For 40 years, shaving technology stayed about the same. Sure, electric razors got a bit more sophisticated (and much more popular, thanks to men's apparently in-born love of electric gadgets and the appearance of electric razors in many popular movies). The injector razor made wet shaving a little safer.
Then, in the 1970s, wet shaving advanced again with the creation of the twin-blade cartridge. The idea had been around for awhile, but the revolution that occurred in the 70s happened from a marketing standpoint. Gillette put its full weight behind the twin-blade concept with a huge advertising blitz, and Schick then went head-to-head with Gillette. Everyone was taught that two blades were better than one through billions of dollars spent on advertising.
Development on the triple-blade razor began in the 1970s, but apparently there were problems with three blades. They caused irritation. In 1998 the solution to this problem appeared. The Mach 3 shaving system from Gillette uses three blades, but the blades are very small and each one is canted at a slightly different angle in the cartridge. The addition of lubricating strips, a flow-through blade design and other innovations made this the system to beat.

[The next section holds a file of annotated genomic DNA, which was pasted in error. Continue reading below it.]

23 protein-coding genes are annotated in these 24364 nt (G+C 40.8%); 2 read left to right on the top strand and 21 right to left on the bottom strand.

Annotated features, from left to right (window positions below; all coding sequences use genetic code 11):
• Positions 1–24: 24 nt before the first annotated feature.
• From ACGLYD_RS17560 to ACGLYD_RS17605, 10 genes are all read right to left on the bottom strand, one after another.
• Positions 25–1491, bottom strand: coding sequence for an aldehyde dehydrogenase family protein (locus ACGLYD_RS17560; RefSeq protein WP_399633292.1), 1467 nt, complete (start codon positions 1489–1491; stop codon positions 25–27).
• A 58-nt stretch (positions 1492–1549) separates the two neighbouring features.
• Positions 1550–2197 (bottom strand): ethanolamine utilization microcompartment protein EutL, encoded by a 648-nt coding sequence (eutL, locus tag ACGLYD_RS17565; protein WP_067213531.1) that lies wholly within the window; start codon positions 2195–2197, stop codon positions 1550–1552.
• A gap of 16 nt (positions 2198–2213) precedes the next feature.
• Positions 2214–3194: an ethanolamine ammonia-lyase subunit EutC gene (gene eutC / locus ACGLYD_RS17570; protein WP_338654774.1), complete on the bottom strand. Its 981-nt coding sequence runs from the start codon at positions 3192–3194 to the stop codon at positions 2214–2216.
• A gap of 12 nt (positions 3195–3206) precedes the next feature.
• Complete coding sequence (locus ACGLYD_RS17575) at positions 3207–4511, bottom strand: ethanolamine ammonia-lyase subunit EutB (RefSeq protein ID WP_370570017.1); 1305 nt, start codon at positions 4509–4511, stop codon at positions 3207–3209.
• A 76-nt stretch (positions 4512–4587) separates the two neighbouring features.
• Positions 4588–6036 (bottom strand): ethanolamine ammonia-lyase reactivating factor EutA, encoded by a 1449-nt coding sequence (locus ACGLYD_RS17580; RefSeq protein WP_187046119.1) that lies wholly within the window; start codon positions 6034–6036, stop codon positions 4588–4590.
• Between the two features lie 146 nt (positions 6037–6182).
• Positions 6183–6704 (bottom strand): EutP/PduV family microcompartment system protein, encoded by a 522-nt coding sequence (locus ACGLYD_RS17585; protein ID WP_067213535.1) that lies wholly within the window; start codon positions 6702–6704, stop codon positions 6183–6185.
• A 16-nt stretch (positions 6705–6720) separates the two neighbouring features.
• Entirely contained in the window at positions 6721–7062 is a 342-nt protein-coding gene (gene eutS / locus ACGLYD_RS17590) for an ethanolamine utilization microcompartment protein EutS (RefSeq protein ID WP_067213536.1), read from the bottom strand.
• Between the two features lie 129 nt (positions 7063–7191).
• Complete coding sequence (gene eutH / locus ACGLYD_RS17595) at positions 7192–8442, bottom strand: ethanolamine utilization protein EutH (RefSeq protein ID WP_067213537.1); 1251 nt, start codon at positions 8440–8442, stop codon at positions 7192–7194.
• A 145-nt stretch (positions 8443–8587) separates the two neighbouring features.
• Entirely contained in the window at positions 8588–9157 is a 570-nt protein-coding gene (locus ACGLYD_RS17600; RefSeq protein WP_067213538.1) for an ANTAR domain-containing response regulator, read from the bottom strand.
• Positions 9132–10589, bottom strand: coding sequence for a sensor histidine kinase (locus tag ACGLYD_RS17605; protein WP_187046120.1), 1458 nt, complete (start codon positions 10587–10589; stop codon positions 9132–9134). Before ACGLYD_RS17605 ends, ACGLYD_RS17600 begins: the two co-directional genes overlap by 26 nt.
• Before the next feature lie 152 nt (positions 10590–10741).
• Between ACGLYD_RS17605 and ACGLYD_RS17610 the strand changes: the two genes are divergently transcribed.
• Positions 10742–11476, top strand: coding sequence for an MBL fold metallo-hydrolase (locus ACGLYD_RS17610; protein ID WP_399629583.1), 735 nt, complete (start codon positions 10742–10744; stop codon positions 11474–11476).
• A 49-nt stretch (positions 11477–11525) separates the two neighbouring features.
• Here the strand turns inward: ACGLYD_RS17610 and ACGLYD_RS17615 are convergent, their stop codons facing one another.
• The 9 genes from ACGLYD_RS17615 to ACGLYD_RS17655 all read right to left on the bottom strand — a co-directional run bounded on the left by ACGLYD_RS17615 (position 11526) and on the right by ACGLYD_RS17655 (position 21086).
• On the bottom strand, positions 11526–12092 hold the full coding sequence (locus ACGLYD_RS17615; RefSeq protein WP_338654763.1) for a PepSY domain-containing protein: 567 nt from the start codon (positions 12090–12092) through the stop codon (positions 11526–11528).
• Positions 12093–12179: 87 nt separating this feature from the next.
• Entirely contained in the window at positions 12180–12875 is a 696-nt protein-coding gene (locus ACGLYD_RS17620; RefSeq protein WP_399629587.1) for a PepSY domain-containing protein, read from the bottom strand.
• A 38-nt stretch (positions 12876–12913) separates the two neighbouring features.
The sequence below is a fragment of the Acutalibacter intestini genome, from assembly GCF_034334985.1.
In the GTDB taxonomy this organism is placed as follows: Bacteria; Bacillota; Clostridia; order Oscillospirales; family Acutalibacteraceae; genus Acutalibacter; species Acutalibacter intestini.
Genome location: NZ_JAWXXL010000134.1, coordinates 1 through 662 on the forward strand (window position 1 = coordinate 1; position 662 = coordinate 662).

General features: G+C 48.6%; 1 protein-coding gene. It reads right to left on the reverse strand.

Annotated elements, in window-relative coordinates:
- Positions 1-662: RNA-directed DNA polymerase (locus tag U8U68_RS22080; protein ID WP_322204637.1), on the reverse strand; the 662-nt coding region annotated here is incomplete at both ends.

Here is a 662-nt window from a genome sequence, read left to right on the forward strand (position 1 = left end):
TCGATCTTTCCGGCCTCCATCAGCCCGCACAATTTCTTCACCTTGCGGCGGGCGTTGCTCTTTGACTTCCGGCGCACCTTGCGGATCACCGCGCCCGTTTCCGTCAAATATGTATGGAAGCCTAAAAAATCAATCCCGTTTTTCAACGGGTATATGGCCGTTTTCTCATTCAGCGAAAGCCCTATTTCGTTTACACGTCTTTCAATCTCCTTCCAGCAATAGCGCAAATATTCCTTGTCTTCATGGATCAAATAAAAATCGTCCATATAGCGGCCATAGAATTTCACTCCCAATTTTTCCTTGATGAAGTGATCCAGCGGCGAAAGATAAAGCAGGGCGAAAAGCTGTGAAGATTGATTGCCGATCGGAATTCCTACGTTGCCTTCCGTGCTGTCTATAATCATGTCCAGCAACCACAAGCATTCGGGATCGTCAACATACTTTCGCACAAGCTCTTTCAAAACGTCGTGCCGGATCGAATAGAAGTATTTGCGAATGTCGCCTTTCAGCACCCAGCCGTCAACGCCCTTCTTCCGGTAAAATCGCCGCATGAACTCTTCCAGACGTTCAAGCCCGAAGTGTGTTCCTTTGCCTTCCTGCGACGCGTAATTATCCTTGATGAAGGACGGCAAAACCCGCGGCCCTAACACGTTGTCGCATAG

Schick rose to the challenge by introducing the Quattro, a four-blade shaving system. And Gillette rose to that challenge with the Gillette Fusion, at five blades. It would seem that this would mark the logical extreme in the evolution of multi-blade designs. Surely, if you can't get a close shave with 5 blades, the incremental improvement on a sixth blade is not going to help you much.
For shaving to advance from here, someone will have to re-conceptualize again. Perhaps everyone will turn to laser hair removal and solve the problem completely? Who knows.